February 19, 2009

No use crying over sour milk

I've just tossed away a perfectly good morning reading the entire "things my girlfriend and I have argued about" blog. Written by Mil Millington,it lives in its entirety on one long webpage, although you can sign up (as I have) to receive occasional mailings from him. You can also buy his books, which I have not.

The postings are, as the title states, recountings of arguments Mil, who is British, has had with his girlfriend Margret, who is German. He attributes the arguments to Margret being nuts, which is likely, what with her having lived with him for more than 15 years. They have two children and aren't married, a situation he explains to Americans by calling attention to the difference between a ritual and reality. The example he gives is the way in which a person can be (and often is) dead without or without benefit of a funeral.

Margaret is not so much insane as she is a person who doesn't suffer fools gladly. In that respect, she reminds me of my sister Amy. The world is full of Amy stories, but this is the one that came to mind as I read about Margret.

One July when I was out in Arizona visiting, Amy, a few friends, and I were seated around her kitchen table, which had an ivy-patterned tablecloth on it that matched the curtains. (Yes, it was darling.) Amy and I had fresh cups of coffee in front of us. She picked up the small pitcher of milk, poured some into her cup, and placed the pitcher down in front of me. I picked it up, poured some milk into my cup, watched the milk clabber into lumps, set the pitcher down, and said, "Oh, look. The milk's gone sour."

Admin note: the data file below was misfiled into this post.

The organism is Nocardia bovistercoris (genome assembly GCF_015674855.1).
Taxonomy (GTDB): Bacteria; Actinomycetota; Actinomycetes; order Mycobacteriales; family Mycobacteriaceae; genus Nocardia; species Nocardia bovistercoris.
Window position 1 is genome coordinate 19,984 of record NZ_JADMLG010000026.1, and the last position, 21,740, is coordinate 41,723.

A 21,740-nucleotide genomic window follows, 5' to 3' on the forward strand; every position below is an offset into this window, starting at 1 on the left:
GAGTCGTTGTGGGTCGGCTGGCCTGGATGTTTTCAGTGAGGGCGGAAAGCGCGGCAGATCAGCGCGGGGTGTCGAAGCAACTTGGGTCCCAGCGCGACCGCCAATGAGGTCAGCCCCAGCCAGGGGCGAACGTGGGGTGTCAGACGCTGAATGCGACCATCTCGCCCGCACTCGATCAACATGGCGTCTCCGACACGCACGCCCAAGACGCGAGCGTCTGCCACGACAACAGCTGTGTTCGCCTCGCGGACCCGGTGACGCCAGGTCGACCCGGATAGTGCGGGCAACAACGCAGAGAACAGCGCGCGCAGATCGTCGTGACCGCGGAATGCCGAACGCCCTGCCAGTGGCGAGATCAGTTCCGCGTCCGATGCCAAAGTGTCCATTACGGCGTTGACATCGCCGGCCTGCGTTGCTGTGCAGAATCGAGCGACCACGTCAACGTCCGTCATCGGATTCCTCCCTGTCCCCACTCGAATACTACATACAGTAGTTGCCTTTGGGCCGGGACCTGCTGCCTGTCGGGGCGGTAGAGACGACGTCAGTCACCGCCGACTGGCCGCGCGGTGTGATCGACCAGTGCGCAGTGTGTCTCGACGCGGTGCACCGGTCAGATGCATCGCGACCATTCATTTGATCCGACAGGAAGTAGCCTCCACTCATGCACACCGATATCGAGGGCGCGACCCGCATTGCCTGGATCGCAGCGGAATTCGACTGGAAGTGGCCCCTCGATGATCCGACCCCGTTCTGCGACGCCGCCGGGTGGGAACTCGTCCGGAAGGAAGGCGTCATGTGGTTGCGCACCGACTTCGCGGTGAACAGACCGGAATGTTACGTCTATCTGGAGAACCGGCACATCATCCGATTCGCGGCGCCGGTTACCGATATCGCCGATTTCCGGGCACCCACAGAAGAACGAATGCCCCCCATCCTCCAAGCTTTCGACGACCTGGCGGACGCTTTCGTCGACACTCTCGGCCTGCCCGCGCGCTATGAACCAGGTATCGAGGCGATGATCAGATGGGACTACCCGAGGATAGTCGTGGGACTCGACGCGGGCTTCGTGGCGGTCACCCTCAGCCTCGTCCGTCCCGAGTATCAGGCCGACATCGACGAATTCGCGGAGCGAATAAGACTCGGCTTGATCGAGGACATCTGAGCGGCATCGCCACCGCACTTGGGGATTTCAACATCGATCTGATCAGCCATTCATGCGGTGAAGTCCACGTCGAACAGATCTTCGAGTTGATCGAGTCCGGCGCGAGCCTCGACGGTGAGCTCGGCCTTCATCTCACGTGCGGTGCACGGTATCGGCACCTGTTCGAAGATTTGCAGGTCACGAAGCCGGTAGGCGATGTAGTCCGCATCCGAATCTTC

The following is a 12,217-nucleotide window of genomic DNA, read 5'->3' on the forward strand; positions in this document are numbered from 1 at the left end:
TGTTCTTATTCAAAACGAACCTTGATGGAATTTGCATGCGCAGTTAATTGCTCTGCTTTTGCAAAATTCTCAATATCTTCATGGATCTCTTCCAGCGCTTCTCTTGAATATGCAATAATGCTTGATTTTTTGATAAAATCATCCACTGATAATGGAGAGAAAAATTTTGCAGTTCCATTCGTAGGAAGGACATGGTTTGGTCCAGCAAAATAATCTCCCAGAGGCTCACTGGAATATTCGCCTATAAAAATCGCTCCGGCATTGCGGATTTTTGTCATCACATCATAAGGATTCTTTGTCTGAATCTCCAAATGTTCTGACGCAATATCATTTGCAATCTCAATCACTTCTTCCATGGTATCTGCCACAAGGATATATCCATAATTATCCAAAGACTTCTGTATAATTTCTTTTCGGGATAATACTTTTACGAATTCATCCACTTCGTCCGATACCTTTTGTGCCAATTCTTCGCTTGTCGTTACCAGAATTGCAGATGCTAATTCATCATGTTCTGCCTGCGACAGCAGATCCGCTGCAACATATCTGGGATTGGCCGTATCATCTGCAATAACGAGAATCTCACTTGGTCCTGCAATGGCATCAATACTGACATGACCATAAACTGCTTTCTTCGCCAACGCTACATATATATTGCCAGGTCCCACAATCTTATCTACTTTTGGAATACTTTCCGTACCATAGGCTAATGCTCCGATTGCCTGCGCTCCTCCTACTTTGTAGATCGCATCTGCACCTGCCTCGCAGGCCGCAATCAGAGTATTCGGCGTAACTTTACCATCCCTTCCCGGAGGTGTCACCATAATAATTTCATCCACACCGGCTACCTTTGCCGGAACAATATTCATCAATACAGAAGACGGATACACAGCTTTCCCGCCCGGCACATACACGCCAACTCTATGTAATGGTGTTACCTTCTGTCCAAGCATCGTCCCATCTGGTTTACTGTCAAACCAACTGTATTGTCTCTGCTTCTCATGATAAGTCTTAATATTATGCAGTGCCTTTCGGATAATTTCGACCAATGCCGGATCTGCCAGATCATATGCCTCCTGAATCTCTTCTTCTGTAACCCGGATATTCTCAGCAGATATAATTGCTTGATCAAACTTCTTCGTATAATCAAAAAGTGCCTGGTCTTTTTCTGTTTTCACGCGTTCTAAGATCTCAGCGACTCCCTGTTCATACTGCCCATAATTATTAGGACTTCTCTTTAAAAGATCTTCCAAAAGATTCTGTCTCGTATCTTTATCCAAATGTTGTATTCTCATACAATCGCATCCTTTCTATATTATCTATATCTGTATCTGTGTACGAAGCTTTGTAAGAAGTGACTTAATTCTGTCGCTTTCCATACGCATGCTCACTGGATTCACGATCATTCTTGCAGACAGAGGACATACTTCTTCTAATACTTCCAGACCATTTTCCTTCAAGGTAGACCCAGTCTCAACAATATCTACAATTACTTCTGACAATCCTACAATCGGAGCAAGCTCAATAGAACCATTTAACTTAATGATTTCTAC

"No, it hasn't," said Amy. "I just put some in my cup."

"I know you did," I replied, "but it's sour now."

"I JUST put it in my cup," she said, as though once that fact penetrated my thick head I'd reconsider my sour-milk statement.

"I know. But look." I moved the cup a bit closer to her and gave the lumps a quick stir with a spoon.

Amy peered into my cup. Then she sat back in her chair and glared at me. "What the hell did you do to the milk?" she asked.

They used to accuse witches of making the milk go sour, and I have a close relative who can't wear wrist watches because they stop two minutes after she dons them, but I myself am given neither to spells nor to odd electrical impulses - and yet nothing I could say convinced Amy that I have no control over milk.

All of which is to suggest that Mil Millington is a lucky man.

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